‘Angels Unawares’ Memorializes Migrants and Refugees
Arts, On Campus

‘Angels Unawares’ Memorializes Migrants and Refugees

Angels Unawares, a new art installation displayed on the O’Neill Plaza as of last week, depicts immigrants crowded onto a boat—emitting a message of acceptance and hope to students and staff at Boston College.

The sculpture is a replica of the one installed in Rome at St. Peter’s Square on Sept. 29, 2019—the 105th World Day of Migrants and Refugees. Pope Francis, who has demonstrated his commitment to the issue of immigration in the past, supported the piece. He hoped this piece would be a testimony to the Catholic Church’s commitment to welcoming immigrants and refugees with open arms. 

Canadian artist Timothy Schmalz made a replica of the 3.8-ton, 20-foot long sculpture, which is making its way across the country before settling in its permanent home at the Catholic University of America in Washington, D.C. BC will house this piece of art for the entire month of November. 

Schmalz has been creating large scale sculptures for the last few decades. His work almost always has a spiritual theme. His statue, Homeless Jesus, depicting a body wrapped in a blanket reclined on a metal bench, gained him global recognition. He spreads the Christian doctrine of love through his religious sculpture by representing the plight of the most vulnerable. 

Angels Unawares is a depiction of migration throughout all of history. It is inspired by a passage from Hebrew 13:2: “Do not neglect to show hospitality to strangers, for thereby some have entertained angels unawares.” 

The statue depicts 140 men, women, and children from all cultural and ethnic backgrounds standing shoulder to shoulder on a boat, according to the statue’s description on BC’s website. Some of the figures depicted include a Jew fleeing Nazi Germany, an Irish man leaving the potato famine, a Polish woman fleeing communism, a Cherokee walking the Trail of Tears, a Muslim escaping civil war in Syria, and Jesus, Mary, and Joseph fleeing to Egypt. Mother Cabrini, the patron saint of immigrants is depicted, as well as an angel whose wings spread across the piece itself. Each person is looking ahead in pursuit of an improved way of life for themselves and their families.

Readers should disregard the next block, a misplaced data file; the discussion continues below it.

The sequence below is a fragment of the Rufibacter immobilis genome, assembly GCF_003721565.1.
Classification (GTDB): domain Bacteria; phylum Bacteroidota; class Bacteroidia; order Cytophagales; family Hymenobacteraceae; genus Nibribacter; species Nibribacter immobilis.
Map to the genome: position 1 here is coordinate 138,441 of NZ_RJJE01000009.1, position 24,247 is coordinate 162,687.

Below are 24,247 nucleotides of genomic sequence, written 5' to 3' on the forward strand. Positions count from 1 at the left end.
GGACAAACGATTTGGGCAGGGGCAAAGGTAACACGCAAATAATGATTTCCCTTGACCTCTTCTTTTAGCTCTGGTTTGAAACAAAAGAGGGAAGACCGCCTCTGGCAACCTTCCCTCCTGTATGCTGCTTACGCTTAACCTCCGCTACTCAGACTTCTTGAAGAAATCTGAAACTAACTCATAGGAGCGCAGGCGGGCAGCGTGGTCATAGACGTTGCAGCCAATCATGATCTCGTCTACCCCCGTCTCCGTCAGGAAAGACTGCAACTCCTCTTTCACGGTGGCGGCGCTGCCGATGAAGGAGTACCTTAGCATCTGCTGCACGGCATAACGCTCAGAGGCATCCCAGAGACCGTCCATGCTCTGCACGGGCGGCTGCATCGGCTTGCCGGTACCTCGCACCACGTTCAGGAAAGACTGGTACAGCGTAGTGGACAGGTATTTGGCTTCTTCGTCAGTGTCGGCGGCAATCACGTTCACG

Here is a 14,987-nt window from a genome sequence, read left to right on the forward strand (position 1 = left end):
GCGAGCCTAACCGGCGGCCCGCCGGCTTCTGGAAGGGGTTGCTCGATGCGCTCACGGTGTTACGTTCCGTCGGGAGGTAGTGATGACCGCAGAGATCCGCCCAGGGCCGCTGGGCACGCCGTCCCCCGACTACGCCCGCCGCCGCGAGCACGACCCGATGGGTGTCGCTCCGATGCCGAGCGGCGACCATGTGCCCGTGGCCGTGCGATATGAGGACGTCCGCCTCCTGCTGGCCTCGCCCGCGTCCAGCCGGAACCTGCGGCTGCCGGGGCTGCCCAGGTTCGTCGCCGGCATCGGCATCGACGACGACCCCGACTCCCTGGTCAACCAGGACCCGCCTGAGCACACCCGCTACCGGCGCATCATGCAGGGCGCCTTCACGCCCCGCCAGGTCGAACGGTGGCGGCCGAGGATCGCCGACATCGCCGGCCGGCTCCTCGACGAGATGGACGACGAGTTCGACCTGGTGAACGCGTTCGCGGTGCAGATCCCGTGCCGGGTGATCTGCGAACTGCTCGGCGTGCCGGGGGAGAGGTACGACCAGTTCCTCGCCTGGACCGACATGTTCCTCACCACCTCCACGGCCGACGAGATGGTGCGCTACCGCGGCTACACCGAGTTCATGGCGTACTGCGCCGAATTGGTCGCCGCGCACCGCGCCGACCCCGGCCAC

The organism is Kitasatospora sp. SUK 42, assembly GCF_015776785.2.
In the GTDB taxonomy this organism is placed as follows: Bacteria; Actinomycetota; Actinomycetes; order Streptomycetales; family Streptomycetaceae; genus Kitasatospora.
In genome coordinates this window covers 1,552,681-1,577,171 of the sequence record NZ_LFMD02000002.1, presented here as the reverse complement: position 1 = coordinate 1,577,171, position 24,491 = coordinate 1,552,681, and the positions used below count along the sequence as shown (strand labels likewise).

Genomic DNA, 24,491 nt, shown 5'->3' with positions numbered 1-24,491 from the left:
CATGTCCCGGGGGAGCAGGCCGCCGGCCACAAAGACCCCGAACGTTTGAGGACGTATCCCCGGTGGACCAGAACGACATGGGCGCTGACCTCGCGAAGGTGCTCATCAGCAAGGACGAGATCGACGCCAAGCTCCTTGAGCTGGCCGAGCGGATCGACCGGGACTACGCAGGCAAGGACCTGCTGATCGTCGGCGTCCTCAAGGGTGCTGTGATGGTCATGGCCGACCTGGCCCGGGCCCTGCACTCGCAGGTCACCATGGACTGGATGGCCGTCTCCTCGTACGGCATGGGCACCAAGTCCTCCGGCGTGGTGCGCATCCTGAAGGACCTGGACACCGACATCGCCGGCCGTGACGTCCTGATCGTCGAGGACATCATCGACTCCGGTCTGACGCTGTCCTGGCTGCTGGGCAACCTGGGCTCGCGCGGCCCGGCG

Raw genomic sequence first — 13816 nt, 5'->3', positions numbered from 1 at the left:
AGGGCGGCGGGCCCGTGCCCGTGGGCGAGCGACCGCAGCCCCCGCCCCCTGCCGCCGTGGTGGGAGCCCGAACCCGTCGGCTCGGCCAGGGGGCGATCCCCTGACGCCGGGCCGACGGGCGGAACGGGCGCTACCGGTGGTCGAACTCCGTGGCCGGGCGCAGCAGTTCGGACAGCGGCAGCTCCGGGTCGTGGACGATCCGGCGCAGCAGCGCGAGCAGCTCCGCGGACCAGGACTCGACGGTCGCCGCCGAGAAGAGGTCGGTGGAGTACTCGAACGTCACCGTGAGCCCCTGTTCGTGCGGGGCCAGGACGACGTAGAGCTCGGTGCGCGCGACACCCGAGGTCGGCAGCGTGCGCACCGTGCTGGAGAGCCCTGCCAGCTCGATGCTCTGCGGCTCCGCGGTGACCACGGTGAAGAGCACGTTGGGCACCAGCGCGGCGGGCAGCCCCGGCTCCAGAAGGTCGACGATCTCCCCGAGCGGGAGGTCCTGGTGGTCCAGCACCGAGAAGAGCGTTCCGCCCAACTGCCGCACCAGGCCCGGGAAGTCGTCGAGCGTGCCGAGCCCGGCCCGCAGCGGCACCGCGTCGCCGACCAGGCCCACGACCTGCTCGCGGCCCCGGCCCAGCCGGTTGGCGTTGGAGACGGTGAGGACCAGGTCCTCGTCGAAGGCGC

Schmalz chose the number 140 to mirror the 140 statues of saints on the colonnades of St. Peter’s Square, sculpted by seventeenth century Italian artist Gian Lorenzo Bernini. Schmalz hoped to reflect the modern experience of refugees in comparison to those of the saints, who often shared similar stories. 

Sheila Gallagher, the studio art major coordinator, said she’s thrilled to see this sculpture in such a prominent location on campus. Gallagher spoke with Schmalz during a Zoom conference on social justice through art on Nov. 2. 

“The artist believes strongly in public demonstrations of Christianitiy and interruptions to our everyday lives that art can make that help us to be reflective,” Gallagher said.

Gallagher hopes this will be a springboard for further conversation and reflection on the issue of immigration for society today. 

“Art, like Angels Unawares, can be a reminder and moment of reflection to connect with the pain of others,” Gallagher said. “It asks us, in whatever way is appropriate for each individual, to keep the reality of other people’s hurt close to us, to not block it from our vision.”

Surrounding the piece are prayer ribbons memorializing those who have died during the process of migration, whose names remain unknown. Students and staff can submit a name or prayer to be written on the ribbons. 

Schmaltz’s ambition is to make viewers of his work feel like they are an essential part of each piece. As students and staff cross campus, many stop to observe the statue and read through its inscriptions which tell the unique stories outlined on each of the figure’s faces. The sculpture illuminates the human experience of immigration and the immense contribution it has had on our lives. 

While Angels Unawares will only be on campus for the rest of November, the stories of the migrants will endure and conversations on the topic of immigration should continue. 

Photo by Aneesa Wermers / Heights Staff

November 8, 2020

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Established in 1919 as Boston College’s student newspaper, The Heights has been both editorially and financially independent from the University since 1971. The Heights serves the students, faculty, and staff of the Boston College community, as well as our neighbors in Chestnut Hill, Newton, and the Allston-Brighton area.  
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